intellectual disability — The Bump
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intellectual disability

Does anyone know the signs to look for to know if a little one has an intellectual impairment? Can an MRI rule this out or confirm? At what age would it be obvious? When or how do you know the level of impairment?

I am a FTM, so I don't have any experience with other kiddos. My LO is very behind physically and in speech, but I've noticed that he seems to be behind mentally too. He grunts a lot. He only smiles or laughs if you physically touch him. Nothing else really gives him much of a reaction. He is making progress with the help of OT, PT, and ST that we get once a week but it is slow progress. He is rolling with minimum assistance, but that's all. We are a long way away from getting on all fours.

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Re: intellectual disability

  • I think each state does ID testing differently, but I know that some kiddos will get IQ testing done when they are older.  A neuropsych is also an option.  Not sure what they would do for someone who is younger, but I am guessing that there is something that a Ped could test for.  I know that when we go in to our Ped for wellness checks, we have to fill out a Developmental Milestones packet, and that gets sent to the State.  If we fall below in any area, they discuss therapy, and I would guess if it warranted, additional testing.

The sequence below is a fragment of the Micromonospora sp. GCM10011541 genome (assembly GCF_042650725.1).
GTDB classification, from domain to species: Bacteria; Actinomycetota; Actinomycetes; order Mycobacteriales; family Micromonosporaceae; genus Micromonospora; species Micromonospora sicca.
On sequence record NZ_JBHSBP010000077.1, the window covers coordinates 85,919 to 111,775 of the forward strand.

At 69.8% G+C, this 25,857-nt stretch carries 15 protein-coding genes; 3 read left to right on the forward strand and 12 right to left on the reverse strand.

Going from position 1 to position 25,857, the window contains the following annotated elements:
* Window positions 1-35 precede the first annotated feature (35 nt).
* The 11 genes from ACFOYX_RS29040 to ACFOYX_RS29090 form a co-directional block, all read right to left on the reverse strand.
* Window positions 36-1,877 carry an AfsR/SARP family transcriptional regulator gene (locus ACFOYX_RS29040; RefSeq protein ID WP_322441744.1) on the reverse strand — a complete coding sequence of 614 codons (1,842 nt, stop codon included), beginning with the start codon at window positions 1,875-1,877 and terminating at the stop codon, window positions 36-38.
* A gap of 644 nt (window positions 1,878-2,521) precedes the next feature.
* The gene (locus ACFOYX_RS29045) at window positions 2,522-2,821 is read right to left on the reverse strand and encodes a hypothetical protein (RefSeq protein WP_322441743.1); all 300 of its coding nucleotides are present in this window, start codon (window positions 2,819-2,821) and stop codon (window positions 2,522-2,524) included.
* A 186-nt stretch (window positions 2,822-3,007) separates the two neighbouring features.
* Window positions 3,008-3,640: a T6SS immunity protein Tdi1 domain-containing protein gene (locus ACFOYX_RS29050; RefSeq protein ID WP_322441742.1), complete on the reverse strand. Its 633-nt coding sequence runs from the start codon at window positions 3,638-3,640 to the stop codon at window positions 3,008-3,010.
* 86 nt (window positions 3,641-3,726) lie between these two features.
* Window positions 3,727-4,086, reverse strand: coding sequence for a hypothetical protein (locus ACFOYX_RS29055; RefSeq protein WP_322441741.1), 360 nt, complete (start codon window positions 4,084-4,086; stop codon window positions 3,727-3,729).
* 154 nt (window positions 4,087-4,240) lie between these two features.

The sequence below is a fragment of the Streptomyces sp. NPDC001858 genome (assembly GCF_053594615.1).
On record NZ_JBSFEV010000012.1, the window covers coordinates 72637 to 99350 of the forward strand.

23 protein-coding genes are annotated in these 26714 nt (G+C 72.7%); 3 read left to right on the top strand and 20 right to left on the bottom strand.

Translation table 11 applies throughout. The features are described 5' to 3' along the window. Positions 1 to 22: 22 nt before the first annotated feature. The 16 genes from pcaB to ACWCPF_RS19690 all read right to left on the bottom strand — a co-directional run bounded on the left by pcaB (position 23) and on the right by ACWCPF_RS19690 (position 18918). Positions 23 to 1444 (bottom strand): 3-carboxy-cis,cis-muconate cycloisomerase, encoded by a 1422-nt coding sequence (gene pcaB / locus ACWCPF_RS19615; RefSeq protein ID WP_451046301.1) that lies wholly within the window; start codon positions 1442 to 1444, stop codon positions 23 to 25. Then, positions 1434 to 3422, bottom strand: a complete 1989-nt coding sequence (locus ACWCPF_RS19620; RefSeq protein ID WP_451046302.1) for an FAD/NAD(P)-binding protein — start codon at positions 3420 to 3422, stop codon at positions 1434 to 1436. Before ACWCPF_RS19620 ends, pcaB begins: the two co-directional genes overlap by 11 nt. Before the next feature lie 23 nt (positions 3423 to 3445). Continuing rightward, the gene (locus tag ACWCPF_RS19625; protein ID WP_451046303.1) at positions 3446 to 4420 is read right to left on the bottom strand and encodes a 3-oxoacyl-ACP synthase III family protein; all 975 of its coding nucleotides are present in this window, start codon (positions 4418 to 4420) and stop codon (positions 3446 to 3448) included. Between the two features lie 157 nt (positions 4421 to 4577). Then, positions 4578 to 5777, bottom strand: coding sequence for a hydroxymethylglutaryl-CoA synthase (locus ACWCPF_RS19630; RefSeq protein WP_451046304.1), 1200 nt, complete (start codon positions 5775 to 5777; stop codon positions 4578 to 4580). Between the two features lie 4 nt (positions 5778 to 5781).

Just so you know, my daughter grunts still a lot too.  She is still just babbling and really has no words, except 'yeah'.  Is he able to follow any commands, like pick up the diaper?  He still may be too young for stuff like that, but those are the type of things I would look for.

    Good luck with all.

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  • He couldn't follow a command like "pick up a diaper". He doesn't seem to even know what a single item is, he doesn't even know to look at me when asked "look at mama". He literally just started to reach for things earlier this month. He doesn't know how to wave hello or good bye.

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  • He's 11 months? I think he's way too young. You mentioned he's very behind gross motor wise and speech wise. That is going to have an enormous effect on what you can see from him cognitively at this point, but (IMO) really only means he is not developmentally at a place where he can show you what he knows. Talk a lot, read, slow yourself down (this is the hardest one for me) and believe in his abilities.